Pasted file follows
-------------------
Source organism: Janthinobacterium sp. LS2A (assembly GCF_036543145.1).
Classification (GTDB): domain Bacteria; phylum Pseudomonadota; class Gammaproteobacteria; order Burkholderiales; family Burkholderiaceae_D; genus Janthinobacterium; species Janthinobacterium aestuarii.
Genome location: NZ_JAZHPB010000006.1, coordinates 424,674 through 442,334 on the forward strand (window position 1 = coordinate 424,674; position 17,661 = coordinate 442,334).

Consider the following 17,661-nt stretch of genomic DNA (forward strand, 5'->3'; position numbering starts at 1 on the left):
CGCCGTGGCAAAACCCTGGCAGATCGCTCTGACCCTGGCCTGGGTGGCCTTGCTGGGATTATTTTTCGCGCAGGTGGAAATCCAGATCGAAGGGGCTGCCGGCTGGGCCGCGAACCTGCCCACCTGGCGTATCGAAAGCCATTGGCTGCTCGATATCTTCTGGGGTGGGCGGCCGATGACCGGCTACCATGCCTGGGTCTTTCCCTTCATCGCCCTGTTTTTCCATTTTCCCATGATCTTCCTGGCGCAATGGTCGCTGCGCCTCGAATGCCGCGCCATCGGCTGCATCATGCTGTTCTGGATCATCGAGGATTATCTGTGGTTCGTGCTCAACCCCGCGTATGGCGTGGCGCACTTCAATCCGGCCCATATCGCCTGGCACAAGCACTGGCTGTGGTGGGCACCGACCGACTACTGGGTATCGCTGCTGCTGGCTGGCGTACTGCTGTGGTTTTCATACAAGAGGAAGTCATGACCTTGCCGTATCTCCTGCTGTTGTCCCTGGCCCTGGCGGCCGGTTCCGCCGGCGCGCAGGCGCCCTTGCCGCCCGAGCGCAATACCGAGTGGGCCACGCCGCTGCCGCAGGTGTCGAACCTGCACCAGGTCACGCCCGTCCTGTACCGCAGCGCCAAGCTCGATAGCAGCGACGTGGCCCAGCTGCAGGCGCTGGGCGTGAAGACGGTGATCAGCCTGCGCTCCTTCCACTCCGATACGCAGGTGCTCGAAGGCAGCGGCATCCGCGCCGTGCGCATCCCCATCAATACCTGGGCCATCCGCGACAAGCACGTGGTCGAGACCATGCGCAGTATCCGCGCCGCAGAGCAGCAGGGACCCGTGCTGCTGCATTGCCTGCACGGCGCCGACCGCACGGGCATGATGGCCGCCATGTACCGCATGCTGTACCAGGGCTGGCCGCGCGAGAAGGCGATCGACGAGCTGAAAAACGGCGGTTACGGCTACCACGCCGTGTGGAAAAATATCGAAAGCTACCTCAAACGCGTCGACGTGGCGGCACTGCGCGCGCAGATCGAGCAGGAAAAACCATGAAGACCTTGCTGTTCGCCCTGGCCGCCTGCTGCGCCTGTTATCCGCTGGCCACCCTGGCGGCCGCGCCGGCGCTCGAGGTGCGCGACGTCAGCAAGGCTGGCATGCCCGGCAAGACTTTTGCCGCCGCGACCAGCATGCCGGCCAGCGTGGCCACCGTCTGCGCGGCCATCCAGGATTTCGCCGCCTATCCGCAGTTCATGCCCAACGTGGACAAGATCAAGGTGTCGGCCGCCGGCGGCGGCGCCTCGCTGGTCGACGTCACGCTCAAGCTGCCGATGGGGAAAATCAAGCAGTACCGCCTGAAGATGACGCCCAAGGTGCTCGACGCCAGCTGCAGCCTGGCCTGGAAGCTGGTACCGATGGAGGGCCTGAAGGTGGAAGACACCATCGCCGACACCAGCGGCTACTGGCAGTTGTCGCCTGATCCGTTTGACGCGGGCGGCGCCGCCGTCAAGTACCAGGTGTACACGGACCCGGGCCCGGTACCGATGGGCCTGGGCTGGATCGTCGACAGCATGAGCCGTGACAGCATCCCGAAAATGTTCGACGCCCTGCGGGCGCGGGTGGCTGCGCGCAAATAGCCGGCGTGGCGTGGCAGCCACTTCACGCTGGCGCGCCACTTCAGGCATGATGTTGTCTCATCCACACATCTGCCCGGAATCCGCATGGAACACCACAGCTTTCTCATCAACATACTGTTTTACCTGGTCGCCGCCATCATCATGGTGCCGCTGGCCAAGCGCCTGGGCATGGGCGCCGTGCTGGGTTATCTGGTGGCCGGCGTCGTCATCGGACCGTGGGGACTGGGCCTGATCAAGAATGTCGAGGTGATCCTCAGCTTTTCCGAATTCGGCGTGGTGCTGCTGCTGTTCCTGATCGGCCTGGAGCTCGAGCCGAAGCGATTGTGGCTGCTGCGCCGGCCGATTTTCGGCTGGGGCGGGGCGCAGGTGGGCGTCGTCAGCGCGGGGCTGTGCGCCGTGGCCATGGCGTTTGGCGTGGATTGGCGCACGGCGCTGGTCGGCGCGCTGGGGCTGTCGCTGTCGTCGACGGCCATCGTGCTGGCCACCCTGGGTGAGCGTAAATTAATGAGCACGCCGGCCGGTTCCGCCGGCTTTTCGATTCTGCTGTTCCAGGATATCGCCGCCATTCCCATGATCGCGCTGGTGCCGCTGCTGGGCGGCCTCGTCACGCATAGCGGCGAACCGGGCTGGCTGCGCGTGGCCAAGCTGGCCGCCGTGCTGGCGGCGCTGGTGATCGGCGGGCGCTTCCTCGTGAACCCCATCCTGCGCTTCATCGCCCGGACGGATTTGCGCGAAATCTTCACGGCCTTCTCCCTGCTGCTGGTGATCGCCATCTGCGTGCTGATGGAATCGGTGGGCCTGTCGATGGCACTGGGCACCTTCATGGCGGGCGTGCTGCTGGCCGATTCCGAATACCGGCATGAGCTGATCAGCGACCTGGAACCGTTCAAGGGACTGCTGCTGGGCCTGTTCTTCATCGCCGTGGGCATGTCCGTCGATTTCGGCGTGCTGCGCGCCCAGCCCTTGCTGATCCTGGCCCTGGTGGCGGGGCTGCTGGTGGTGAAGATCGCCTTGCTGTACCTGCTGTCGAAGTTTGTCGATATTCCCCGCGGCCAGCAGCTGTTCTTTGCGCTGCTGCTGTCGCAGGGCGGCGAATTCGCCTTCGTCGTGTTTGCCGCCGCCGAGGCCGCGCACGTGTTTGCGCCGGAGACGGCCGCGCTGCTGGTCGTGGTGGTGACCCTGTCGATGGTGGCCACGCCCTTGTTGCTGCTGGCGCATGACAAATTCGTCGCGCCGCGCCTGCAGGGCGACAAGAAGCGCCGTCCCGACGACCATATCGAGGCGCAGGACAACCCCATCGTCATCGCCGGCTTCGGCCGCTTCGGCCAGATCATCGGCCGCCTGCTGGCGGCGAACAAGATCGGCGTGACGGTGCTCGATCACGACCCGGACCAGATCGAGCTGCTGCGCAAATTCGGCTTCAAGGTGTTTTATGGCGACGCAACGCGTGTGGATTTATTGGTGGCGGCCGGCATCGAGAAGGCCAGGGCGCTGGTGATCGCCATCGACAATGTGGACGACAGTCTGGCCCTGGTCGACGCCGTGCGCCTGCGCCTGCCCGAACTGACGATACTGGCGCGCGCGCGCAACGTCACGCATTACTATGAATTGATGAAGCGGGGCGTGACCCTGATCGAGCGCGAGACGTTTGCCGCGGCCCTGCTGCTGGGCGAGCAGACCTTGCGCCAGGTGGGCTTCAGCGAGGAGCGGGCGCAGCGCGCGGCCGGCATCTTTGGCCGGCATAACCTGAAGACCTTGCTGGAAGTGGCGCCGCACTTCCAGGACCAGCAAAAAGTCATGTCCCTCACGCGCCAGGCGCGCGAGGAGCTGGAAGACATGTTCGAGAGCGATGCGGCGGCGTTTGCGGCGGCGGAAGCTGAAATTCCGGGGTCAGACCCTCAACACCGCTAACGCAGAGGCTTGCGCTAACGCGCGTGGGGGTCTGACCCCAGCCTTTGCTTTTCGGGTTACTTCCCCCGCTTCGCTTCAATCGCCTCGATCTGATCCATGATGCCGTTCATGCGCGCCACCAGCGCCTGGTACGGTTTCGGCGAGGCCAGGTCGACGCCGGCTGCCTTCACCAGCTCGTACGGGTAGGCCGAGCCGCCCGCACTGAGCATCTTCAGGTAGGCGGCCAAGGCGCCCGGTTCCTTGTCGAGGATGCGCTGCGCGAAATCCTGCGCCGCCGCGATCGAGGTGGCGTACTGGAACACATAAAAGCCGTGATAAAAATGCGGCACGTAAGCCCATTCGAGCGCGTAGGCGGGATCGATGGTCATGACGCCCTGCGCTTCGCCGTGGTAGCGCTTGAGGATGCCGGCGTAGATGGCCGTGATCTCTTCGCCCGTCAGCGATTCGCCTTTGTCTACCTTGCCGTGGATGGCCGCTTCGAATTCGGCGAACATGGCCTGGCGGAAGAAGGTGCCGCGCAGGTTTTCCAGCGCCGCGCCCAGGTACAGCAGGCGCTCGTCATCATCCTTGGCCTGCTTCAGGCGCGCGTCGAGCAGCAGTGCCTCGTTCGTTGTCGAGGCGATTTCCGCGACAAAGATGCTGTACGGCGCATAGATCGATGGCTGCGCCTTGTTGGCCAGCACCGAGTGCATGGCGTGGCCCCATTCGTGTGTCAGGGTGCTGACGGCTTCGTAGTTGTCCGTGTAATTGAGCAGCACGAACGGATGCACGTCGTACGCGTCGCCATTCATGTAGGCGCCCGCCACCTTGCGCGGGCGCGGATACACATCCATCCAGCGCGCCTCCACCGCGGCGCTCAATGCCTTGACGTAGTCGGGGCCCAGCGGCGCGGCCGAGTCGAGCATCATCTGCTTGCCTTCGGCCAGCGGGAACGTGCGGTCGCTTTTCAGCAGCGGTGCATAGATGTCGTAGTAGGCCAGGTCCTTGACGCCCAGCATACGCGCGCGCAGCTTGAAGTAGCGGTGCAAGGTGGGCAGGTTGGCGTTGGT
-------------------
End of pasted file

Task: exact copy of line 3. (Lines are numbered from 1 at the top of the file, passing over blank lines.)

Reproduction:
Genome location: NZ_JAZHPB010000006.1, coordinates 424,674 through 442,334 on the forward strand (window position 1 = coordinate 424,674; position 17,661 = coordinate 442,334).